Durum – Not much to report here this week. The only trade item of note for durum was a release from Iran that stated they were exporting a 24.8k mt tranche of durum to Turkey. In the IGC report last week they mentioned spring EU durum seeded area was expected to increase versus the previous season; this is in line with our long stated view. The saying goes; the best cure for high prices is high prices. The current high FOB price at port in Canada represents the market attempting to draw in what remains of available old crop durum. The high global price of durum at present will also draw increased EU and North American area. The trade will see the increased area and implied resultant output gain as price negative.
Barley – The Canadian domestic price basis Lethbridge declined $6.00 on the week. We suspect we are now at a point where what remains of available feed supply is spread so far out that it is now easier for large Canadian consumers to source/replace/blend their spring needs with imported corn.
Oats – Oat prices have long been viewed by some in the trade as the proverbial canary in the coalmine indicator as to overall to grain price direction; if this axiom applies, then it is difficult to hold out much hope for grain prices going forward over the coming intermediate period.

Peas – The CAD is currently trading at 0.7870, which represents a six-year low. In fact during the month of January 2015, the Canadian dollar has dropped by seven cents, which is unprecedented for a one-month period. Changes of this magnitude must have an effect on market prices and they have resulted in improved producer bids this week again for both old crop and new crop product. Old crop peas are also firm because of tightening supplies as we have rationalized in previous reports.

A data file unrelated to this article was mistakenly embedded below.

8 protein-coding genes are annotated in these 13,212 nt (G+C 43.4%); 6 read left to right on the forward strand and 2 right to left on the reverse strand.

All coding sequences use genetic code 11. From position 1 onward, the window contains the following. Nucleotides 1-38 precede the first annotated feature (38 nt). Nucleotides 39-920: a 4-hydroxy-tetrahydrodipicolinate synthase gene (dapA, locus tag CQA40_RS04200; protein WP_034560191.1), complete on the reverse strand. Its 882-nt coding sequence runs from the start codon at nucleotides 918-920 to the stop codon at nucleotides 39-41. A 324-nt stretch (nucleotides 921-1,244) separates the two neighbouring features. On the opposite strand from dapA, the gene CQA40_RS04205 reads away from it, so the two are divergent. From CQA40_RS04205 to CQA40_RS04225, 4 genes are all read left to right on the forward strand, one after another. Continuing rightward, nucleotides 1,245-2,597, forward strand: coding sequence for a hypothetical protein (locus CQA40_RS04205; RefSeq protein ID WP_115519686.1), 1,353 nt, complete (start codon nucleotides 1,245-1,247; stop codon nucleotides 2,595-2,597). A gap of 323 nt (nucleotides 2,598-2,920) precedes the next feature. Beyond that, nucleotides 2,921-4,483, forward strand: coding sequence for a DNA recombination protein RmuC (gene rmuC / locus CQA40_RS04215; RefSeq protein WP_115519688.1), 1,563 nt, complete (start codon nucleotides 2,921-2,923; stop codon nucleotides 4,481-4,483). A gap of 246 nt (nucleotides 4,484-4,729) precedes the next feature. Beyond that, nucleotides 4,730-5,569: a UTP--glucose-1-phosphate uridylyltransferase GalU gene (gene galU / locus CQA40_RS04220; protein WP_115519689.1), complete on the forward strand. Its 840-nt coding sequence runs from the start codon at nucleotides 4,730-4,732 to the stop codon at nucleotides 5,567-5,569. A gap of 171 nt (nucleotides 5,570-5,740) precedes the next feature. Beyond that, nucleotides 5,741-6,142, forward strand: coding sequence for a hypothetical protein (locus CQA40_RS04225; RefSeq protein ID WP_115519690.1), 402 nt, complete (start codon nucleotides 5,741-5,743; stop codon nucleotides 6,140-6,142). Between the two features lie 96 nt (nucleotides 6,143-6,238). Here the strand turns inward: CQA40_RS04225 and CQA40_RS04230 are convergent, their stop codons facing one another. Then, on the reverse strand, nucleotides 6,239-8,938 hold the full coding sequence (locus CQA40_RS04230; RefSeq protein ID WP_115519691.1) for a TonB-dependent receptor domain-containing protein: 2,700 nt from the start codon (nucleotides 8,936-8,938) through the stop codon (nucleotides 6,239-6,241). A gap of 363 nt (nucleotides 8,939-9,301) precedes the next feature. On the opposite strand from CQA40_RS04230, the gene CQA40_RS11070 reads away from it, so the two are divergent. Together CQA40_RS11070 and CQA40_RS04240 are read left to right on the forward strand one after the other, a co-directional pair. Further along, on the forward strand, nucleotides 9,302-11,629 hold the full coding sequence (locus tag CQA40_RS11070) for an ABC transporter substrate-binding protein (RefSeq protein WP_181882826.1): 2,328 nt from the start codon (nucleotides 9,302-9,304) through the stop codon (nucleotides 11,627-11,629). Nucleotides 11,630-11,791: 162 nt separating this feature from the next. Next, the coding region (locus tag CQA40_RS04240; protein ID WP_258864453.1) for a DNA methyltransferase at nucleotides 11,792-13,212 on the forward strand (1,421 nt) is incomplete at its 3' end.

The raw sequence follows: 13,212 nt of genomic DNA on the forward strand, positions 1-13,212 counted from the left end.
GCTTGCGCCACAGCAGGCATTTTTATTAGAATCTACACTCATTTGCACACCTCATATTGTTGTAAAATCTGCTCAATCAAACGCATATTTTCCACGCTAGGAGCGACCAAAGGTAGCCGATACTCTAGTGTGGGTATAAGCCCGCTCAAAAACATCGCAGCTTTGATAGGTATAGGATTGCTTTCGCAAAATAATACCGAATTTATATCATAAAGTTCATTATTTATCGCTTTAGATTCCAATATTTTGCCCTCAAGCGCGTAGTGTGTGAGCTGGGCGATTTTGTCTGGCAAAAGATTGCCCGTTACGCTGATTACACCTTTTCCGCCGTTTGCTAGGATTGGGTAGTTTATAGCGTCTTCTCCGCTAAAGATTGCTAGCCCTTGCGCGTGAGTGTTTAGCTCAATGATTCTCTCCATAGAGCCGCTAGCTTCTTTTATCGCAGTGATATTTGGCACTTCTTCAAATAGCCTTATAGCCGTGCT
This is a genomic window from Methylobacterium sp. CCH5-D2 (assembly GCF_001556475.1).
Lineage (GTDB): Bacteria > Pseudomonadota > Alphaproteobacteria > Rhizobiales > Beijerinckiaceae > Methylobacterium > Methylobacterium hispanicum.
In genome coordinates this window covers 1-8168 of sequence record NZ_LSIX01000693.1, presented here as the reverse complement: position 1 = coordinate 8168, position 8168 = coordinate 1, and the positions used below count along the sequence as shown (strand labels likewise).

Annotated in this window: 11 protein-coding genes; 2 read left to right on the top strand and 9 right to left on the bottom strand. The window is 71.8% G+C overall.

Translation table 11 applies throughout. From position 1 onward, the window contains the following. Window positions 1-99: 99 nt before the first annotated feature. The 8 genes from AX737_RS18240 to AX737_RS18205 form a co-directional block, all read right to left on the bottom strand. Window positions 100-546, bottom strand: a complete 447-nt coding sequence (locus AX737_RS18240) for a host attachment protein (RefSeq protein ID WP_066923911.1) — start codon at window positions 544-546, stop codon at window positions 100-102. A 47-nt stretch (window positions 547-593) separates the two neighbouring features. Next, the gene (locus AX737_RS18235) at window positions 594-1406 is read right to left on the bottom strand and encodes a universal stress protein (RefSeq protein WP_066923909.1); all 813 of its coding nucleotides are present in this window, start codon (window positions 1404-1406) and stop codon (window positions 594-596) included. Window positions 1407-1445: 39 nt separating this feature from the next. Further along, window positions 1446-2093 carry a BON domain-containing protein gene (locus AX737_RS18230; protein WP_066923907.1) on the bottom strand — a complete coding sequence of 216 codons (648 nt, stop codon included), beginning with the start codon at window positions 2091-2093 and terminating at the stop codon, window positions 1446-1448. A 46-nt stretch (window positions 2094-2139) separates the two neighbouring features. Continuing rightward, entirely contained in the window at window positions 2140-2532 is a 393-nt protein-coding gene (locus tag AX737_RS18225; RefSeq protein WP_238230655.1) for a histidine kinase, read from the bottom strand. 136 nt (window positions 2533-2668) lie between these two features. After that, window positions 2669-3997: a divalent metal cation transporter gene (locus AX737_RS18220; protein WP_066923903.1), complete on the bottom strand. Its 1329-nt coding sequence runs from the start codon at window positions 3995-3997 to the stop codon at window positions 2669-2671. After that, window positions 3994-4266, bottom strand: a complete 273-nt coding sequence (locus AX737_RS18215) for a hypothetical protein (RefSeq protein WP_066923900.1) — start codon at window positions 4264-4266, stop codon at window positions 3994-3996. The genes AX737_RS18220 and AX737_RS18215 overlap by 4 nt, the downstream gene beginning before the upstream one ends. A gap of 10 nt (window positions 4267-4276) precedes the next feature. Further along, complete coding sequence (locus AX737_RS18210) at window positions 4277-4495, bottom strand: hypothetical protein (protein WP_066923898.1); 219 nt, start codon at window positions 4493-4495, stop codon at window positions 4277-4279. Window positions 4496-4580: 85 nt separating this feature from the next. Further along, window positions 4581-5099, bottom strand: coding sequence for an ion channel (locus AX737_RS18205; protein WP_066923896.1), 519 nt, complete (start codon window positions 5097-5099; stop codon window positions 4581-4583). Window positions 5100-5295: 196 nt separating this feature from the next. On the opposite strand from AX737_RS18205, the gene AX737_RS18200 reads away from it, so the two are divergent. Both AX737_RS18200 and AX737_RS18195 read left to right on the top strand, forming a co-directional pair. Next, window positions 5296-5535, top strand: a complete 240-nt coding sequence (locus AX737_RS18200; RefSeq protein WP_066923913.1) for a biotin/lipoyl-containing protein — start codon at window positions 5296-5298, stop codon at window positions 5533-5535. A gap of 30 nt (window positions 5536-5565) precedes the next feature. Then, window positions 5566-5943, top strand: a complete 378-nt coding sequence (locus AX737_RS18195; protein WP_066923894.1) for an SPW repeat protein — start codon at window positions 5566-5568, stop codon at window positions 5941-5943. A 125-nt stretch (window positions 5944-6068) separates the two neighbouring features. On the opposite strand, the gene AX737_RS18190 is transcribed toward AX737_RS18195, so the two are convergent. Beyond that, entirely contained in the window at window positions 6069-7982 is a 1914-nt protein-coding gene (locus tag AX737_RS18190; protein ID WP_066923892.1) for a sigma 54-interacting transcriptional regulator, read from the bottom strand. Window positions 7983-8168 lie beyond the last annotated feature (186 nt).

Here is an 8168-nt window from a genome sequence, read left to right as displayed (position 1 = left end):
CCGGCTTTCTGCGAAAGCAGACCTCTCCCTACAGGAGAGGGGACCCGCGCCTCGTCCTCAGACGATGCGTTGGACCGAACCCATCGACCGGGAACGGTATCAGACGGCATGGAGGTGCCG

Lentils – Good demand from the Middle East due to crop shortfalls in Australia and upcoming requirements in Muslim countries ahead of Ramadan (June 29-July 27) are rounding out the bullish environment for current crop lentils. With few stocks for the remainder of the year, the current crop market will stay firm until the first new crop lentils arrive. Turkey will harvest the first sizeable new crop lentil crop starting in June. If they have a good crop, this could provide the first relief to the market.

Railway Performance – While both railroads report record earnings to their shareholders, their performance in lifting grain in Canada is abysmal. The railroads in week 25 only allocated enough cars to lift 20 percent of what was “on call’ to be shipped at primary elevators. The railroads only allocated 6,000 cars – no doubt their railcars were in the US and busily earning US dollars. It is clear Canada does not own a national rail line. All of the grain companies are making all time record profits, so they are not complaining too much.

Contact mboersch@mercantileventure.com for more detailed intelligence and to enquire about weekly Mercantile private label Market Intelligence Reports.

About the Authors
Marlene Boersch & Anthony P. Temple
Marlene Boersch (MSc Ag.Econ.) & Anthony Paul Temple bring 70 years of experience and insight into the global world of agriculture to Mercantile. The strength of their company is derived from their practical expertise at senior levels in the grain industry within Canada and abroad. Their combined background provides the partners at Mercantile with a unique knowledge base, distinctively applicable expertise, and with exceptional connections to Canadian, U.S. and overseas customers.